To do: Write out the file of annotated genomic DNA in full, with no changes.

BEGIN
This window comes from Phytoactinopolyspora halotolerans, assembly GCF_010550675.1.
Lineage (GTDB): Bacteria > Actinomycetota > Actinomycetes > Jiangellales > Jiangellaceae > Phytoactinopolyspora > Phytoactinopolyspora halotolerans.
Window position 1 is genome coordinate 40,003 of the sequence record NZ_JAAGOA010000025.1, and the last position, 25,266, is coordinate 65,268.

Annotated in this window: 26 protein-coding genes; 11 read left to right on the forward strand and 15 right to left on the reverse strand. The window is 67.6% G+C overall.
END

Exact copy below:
This window comes from Phytoactinopolyspora halotolerans, assembly GCF_010550675.1.
Lineage (GTDB): Bacteria > Actinomycetota > Actinomycetes > Jiangellales > Jiangellaceae > Phytoactinopolyspora > Phytoactinopolyspora halotolerans.
Window position 1 is genome coordinate 40,003 of the sequence record NZ_JAAGOA010000025.1, and the last position, 25,266, is coordinate 65,268.

Annotated in this window: 26 protein-coding genes; 11 read left to right on the forward strand and 15 right to left on the reverse strand. The window is 67.6% G+C overall.